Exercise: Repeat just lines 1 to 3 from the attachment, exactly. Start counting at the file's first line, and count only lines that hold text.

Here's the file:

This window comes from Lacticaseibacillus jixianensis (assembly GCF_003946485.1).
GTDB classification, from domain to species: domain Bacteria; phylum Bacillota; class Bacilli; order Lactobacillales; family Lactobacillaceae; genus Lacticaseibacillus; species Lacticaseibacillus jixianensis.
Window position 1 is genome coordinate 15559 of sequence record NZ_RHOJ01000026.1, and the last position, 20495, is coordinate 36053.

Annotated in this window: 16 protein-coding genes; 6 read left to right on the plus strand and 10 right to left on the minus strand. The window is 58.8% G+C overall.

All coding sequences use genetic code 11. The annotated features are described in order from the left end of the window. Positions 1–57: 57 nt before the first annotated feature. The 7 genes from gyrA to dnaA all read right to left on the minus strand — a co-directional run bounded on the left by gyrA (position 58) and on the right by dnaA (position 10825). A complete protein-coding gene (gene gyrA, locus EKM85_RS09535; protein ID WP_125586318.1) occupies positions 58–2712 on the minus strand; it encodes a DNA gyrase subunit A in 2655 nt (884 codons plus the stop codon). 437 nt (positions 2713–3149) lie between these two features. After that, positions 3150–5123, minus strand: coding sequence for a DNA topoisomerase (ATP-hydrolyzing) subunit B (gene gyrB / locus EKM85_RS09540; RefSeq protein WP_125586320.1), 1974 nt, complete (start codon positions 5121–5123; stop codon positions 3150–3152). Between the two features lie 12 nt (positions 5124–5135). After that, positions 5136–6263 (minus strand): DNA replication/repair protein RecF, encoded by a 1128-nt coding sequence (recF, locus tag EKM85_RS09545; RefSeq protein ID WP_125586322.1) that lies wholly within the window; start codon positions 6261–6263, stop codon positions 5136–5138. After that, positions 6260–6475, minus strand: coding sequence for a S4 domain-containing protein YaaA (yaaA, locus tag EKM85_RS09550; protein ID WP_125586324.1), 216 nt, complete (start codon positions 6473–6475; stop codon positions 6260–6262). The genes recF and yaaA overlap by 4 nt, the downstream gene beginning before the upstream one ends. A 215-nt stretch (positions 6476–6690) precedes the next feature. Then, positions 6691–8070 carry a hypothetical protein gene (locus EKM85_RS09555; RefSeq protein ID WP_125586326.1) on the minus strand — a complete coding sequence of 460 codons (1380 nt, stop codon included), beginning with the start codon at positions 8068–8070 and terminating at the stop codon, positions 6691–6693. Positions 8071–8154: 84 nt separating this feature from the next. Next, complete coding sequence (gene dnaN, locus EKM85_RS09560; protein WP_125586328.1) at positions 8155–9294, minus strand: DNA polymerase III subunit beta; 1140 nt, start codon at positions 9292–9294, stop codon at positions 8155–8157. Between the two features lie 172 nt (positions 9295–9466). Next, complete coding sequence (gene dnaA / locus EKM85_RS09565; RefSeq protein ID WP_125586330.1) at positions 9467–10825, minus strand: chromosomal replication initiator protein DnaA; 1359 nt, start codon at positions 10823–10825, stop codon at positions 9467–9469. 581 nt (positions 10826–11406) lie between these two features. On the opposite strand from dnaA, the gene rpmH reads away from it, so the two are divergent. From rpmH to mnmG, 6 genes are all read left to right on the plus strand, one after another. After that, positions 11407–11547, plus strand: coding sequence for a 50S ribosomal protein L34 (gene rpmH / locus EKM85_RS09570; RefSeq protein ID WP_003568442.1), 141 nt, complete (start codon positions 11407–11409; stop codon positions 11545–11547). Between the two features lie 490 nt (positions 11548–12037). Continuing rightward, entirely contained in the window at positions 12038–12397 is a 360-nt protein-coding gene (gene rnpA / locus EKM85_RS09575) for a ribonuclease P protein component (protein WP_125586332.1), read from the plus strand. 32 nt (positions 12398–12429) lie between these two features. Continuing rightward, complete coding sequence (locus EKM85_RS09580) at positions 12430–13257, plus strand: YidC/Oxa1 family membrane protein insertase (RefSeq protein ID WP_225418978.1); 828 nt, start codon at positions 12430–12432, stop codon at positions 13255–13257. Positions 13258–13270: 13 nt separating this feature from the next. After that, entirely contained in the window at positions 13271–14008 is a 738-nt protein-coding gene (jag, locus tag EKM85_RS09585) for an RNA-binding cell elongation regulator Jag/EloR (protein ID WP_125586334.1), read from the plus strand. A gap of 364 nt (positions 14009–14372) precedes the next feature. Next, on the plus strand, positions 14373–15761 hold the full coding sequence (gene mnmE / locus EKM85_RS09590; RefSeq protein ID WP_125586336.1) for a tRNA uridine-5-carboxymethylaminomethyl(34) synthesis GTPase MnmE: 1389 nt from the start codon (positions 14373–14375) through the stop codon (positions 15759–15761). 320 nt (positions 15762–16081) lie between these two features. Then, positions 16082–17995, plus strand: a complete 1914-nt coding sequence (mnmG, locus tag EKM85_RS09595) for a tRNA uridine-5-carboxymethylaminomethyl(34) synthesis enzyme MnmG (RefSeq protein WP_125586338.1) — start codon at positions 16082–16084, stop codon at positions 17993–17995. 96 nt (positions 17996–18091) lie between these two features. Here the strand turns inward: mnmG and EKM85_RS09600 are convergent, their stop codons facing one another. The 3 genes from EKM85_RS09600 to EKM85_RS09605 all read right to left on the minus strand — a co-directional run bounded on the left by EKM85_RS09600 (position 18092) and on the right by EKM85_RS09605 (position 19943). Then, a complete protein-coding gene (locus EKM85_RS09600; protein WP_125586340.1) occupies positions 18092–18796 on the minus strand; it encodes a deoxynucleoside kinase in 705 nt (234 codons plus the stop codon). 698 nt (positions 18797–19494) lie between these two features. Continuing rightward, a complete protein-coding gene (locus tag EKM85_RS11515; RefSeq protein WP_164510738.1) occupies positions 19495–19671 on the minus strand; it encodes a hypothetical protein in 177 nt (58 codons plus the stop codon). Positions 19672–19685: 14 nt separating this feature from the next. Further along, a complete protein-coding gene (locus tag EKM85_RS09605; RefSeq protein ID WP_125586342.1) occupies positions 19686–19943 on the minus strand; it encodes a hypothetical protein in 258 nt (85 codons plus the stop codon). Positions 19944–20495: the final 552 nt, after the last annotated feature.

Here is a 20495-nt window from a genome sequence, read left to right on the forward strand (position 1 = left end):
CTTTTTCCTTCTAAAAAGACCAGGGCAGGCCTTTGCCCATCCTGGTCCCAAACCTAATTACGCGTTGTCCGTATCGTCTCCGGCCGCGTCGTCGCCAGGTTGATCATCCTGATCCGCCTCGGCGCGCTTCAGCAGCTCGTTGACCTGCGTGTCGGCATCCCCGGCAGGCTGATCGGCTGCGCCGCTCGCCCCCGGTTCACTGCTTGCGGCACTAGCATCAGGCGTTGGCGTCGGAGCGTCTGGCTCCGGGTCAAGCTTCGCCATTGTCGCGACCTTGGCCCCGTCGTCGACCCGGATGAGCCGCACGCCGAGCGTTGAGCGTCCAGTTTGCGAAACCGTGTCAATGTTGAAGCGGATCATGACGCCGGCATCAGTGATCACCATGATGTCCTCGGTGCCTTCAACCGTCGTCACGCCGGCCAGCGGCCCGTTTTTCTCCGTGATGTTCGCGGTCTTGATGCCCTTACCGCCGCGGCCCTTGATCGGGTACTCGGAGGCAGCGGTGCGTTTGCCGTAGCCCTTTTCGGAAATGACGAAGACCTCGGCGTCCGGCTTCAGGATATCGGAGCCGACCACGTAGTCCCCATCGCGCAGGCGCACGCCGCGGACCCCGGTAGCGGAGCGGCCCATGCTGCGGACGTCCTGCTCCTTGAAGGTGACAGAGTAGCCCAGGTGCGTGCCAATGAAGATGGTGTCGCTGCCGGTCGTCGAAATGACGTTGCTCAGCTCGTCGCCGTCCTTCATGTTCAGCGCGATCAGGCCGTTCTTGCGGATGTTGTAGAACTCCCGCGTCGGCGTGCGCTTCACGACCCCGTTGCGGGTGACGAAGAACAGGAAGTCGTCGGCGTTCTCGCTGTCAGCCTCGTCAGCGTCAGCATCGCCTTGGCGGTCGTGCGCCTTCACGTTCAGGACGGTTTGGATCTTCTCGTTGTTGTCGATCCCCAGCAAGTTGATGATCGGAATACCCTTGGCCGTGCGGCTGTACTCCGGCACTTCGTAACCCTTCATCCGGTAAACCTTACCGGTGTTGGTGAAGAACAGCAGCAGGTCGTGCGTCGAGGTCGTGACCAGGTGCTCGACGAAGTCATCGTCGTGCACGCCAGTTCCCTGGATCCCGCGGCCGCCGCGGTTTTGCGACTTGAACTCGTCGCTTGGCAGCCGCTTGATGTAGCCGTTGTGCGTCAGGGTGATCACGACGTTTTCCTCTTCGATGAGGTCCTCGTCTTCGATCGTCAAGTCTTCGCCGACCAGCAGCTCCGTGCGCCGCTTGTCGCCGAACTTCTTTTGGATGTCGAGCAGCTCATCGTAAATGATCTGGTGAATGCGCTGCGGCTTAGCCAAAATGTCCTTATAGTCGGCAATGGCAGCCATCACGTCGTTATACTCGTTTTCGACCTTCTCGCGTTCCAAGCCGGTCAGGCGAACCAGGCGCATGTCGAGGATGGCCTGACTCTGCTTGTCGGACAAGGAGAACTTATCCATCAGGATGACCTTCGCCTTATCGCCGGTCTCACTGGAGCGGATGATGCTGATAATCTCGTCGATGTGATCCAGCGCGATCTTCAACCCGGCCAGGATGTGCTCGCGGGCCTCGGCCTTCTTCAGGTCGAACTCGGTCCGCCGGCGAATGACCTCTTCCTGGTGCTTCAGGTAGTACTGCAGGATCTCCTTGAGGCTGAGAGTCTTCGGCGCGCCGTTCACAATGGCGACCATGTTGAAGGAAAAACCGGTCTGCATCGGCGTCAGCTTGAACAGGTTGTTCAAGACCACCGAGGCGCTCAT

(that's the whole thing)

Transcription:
This window comes from Lacticaseibacillus jixianensis (assembly GCF_003946485.1).
GTDB classification, from domain to species: domain Bacteria; phylum Bacillota; class Bacilli; order Lactobacillales; family Lactobacillaceae; genus Lacticaseibacillus; species Lacticaseibacillus jixianensis.
Window position 1 is genome coordinate 15559 of sequence record NZ_RHOJ01000026.1, and the last position, 20495, is coordinate 36053.